As any truck enthusiast knows, the standard set of gauges you’ll find on most models don’t provide much data. If you tune or tow, a lack of detailed engine and transmission information can put you and your truck in danger. That’s why experienced tuners and owners have been using OBD port data loggers and scanners for years. We’ve got a hands on with the DashBoss, a seamless Bluetooth OBDII scanner for your Apple iPhone, iPod, and iPad.
In the last decade, diagnostic port scanning has evolved. In the late 90′s tuners started using laptops equipped with special software and a hard wire to communicate with a vehicle. Today, diagnostic scanning has evolved into small wireless dongles ready to pair with a new generation of smartphones and tablets.
It’s relatively easy to find OBDII scanning hardware and software online. However, it’s hard to come by an all-in-one wireless solution. Many companies offer either software or hardware, ignoring how well the two interact. It’s not always easy to find two products that don’t have some sort of issue connecting to one another. Attractively cheap hardware usually has no guarantee that it will work with your vehicle or software.
Enter the DashBoss, by iMiken. It’s the only certified Bluetooth OBDII scanner made for Apple iOS devices. It includes a hardware dongle that plugs into your vehicle and includes free software, available on iTunes. Because the entire hardware and software package has been certified by Apple, it runs smooth as butter and offers a wireless diagnostic scanning option that is virtually unrivaled.
So, what is the big deal about a diagnostic port scanner? Consider this; the information you can access through your gauges, even if you have a driver information center, represents only a small fraction of the readable data from your vehicle’s computer.
With the DashBoss, you’ll get real-time information on over one-hundred parameters from your truck’s engine, transmission, and other sensors. You can use it to read diagnostic trouble codes from a check engine light, monitor critical temperatures while you tow, run performance testing, or monitor specific sensors to log a problem.
Diagnostic ports all work on a standard that must show a standard, predetermined set of data that all automakers adhere to. That doesn’t stop each automaker from adding their own “extra” parameters that can be read, however. These extra parameters can vary on every vehicle but generally speaking, most out of the box OBD scanning software only read the generic data. Some software makers allow you to buy extra add-on packages to read the manufacturer specific information.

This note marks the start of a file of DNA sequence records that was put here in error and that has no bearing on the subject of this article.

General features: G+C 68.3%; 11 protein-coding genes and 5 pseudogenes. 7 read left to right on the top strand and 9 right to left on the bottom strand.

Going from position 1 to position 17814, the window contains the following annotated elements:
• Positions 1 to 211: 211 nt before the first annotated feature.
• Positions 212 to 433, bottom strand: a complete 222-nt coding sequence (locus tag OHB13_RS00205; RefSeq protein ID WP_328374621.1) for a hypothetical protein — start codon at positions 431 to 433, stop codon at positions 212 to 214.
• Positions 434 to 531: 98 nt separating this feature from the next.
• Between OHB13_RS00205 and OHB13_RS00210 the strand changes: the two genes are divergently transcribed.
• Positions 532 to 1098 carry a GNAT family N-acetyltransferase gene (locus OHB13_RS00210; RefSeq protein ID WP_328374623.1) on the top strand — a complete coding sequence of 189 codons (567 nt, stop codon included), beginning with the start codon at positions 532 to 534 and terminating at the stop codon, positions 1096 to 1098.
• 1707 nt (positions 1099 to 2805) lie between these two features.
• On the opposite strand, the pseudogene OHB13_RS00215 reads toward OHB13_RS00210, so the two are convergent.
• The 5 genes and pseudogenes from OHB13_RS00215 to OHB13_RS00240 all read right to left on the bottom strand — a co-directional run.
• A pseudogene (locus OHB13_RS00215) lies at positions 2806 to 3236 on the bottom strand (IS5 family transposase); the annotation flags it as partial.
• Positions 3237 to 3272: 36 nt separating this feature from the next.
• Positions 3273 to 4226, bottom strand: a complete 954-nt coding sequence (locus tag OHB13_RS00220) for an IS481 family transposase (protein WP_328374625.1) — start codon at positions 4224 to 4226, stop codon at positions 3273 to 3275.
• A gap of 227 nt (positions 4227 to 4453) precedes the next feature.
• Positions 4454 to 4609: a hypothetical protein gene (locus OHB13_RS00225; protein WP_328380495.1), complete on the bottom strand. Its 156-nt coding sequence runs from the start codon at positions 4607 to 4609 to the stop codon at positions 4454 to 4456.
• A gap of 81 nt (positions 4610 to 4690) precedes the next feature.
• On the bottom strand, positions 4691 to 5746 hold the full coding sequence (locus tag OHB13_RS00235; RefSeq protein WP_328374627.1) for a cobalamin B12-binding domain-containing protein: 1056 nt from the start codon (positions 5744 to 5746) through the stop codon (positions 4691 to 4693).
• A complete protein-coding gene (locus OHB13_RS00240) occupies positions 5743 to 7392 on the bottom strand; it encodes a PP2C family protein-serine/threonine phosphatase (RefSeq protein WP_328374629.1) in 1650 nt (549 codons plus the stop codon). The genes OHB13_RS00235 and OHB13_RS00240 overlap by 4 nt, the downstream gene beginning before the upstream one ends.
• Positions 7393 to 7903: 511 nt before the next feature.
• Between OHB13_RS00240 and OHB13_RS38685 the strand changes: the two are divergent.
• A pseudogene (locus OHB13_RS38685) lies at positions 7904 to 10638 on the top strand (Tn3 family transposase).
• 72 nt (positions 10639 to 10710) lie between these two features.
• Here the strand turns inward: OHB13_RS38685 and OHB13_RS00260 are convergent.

DashBoss is unique in that it has the ability to read any GM specific parameters out of the box. It’s ready to go and works on nearly any make, General Motors or otherwise. When you plug the DashBoss into your vehicle it automatically scans to find every single bit of data it can show you. DashBoss can extract different levels of data out of a vehicle, depending on the make and model. We found a large sample when scanning our Sierra. However, a 2013 Volkswagen only showed the generic information. Most 2003+ vehicles will work and nearly all 2008+ vehicles will work. DashBoss has a list of cars that you can check, but we can confirm that all 2007+ GM trucks and SUV’s should work just fine.
The DashBoss Bluetooth OBD dongle is essentially a tiny computer on a chip. It only works with DashBoss software but does so with ease. The dongle has a micro-usb port for future updates and a connector harness to attach a handful of available external sensors. A group of LED lights blink different colors and provide information on the status of the dongle. The company indicated to us that, in the future, updates may be avaliable to the dongle hardware through the device’s micro usb port.
Setting up the device is easy and takes under one minute. Simply plug the DashBoss dongle into your vehicle’s diagnostic port and start the engine. Then pair the Bluetooth dongle with your iPhone, iPod, or iPad and open the DashBoss software. You’ll get a pop-up message when the hardware dongle and iOS software are connected. Designed to work together, the software and dongle will communicate seamlessly, up to 30ft away.